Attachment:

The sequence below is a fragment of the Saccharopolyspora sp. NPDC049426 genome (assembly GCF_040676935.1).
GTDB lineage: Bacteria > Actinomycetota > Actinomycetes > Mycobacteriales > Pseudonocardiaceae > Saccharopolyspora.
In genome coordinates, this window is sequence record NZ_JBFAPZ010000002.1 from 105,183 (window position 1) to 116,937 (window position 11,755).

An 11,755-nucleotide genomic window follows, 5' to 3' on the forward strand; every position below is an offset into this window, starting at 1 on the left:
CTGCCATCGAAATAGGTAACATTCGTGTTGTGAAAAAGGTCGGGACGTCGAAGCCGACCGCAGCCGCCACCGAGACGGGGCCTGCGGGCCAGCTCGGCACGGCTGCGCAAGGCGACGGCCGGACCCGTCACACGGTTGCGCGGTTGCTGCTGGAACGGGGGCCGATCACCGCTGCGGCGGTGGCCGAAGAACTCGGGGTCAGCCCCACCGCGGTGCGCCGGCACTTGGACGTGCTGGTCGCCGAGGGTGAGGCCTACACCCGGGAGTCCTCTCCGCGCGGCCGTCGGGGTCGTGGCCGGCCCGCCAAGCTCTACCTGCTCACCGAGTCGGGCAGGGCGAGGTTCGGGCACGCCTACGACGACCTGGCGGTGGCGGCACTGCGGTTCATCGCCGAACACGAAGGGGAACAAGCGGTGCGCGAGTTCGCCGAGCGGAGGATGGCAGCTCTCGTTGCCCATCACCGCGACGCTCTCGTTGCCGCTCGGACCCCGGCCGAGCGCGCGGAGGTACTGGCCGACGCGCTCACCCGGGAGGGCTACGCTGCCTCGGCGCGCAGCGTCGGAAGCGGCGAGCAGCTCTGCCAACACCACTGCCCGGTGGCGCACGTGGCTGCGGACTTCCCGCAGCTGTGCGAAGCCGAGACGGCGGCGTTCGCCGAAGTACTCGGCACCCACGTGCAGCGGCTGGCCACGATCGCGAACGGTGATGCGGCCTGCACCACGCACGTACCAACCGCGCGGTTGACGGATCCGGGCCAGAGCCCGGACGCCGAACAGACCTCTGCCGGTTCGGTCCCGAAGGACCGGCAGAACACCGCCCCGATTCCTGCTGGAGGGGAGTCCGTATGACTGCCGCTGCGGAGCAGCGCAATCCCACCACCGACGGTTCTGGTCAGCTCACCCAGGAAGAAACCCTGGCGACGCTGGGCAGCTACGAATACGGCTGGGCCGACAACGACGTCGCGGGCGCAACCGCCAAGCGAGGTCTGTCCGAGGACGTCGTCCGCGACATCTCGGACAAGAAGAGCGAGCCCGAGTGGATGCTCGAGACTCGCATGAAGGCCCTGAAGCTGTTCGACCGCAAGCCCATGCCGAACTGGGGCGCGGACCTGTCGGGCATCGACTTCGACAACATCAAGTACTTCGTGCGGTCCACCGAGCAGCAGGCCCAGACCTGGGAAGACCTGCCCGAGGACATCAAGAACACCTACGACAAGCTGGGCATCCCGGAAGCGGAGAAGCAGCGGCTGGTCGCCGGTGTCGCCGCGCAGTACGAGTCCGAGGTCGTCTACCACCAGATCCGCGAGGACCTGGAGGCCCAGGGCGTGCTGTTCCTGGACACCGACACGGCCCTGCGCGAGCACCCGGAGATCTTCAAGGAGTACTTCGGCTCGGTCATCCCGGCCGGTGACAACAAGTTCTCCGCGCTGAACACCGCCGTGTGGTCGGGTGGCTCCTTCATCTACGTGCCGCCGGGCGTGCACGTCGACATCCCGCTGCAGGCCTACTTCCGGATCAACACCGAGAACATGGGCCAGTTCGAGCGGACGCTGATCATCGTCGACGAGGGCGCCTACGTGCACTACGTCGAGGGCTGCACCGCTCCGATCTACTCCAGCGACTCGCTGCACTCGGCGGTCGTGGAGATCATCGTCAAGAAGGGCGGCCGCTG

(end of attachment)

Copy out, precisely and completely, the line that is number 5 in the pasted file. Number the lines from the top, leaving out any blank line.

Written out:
CTGCCATCGAAATAGGTAACATTCGTGTTGTGAAAAAGGTCGGGACGTCGAAGCCGACCGCAGCCGCCACCGAGACGGGGCCTGCGGGCCAGCTCGGCACGGCTGCGCAAGGCGACGGCCGGACCCGTCACACGGTTGCGCGGTTGCTGCTGGAACGGGGGCCGATCACCGCTGCGGCGGTGGCCGAAGAACTCGGGGTCAGCCCCACCGCGGTGCGCCGGCACTTGGACGTGCTGGTCGCCGAGGGTGAGGCCTACACCCGGGAGTCCTCTCCGCGCGGCCGTCGGGGTCGTGGCCGGCCCGCCAAGCTCTACCTGCTCACCGAGTCGGGCAGGGCGAGGTTCGGGCACGCCTACGACGACCTGGCGGTGGCGGCACTGCGGTTCATCGCCGAACACGAAGGGGAACAAGCGGTGCGCGAGTTCGCCGAGCGGAGGATGGCAGCTCTCGTTGCCCATCACCGCGACGCTCTCGTTGCCGCTCGGACCCCGGCCGAGCGCGCGGAGGTACTGGCCGACGCGCTCACCCGGGAGGGCTACGCTGCCTCGGCGCGCAGCGTCGGAAGCGGCGAGCAGCTCTGCCAACACCACTGCCCGGTGGCGCACGTGGCTGCGGACTTCCCGCAGCTGTGCGAAGCCGAGACGGCGGCGTTCGCCGAAGTACTCGGCACCCACGTGCAGCGGCTGGCCACGATCGCGAACGGTGATGCGGCCTGCACCACGCACGTACCAACCGCGCGGTTGACGGATCCGGGCCAGAGCCCGGACGCCGAACAGACCTCTGCCGGTTCGGTCCCGAAGGACCGGCAGAACACCGCCCCGATTCCTGCTGGAGGGGAGTCCGTATGACTGCCGCTGCGGAGCAGCGCAATCCCACCACCGACGGTTCTGGTCAGCTCACCCAGGAAGAAACCCTGGCGACGCTGGGCAGCTACGAATACGGCTGGGCCGACAACGACGTCGCGGGCGCAACCGCCAAGCGAGGTCTGTCCGAGGACGTCGTCCGCGACATCTCGGACAAGAAGAGCGAGCCCGAGTGGATGCTCGAGACTCGCATGAAGGCCCTGAAGCTGTTCGACCGCAAGCCCATGCCGAACTGGGGCGCGGACCTGTCGGGCATCGACTTCGACAACATCAAGTACTTCGTGCGGTCCACCGAGCAGCAGGCCCAGACCTGGGAAGACCTGCCCGAGGACATCAAGAACACCTACGACAAGCTGGGCATCCCGGAAGCGGAGAAGCAGCGGCTGGTCGCCGGTGTCGCCGCGCAGTACGAGTCCGAGGTCGTCTACCACCAGATCCGCGAGGACCTGGAGGCCCAGGGCGTGCTGTTCCTGGACACCGACACGGCCCTGCGCGAGCACCCGGAGATCTTCAAGGAGTACTTCGGCTCGGTCATCCCGGCCGGTGACAACAAGTTCTCCGCGCTGAACACCGCCGTGTGGTCGGGTGGCTCCTTCATCTACGTGCCGCCGGGCGTGCACGTCGACATCCCGCTGCAGGCCTACTTCCGGATCAACACCGAGAACATGGGCCAGTTCGAGCGGACGCTGATCATCGTCGACGAGGGCGCCTACGTGCACTACGTCGAGGGCTGCACCGCTCCGATCTACTCCAGCGACTCGCTGCACTCGGCGGTCGTGGAGATCATCGTCAAGAAGGGCGGCCGCTG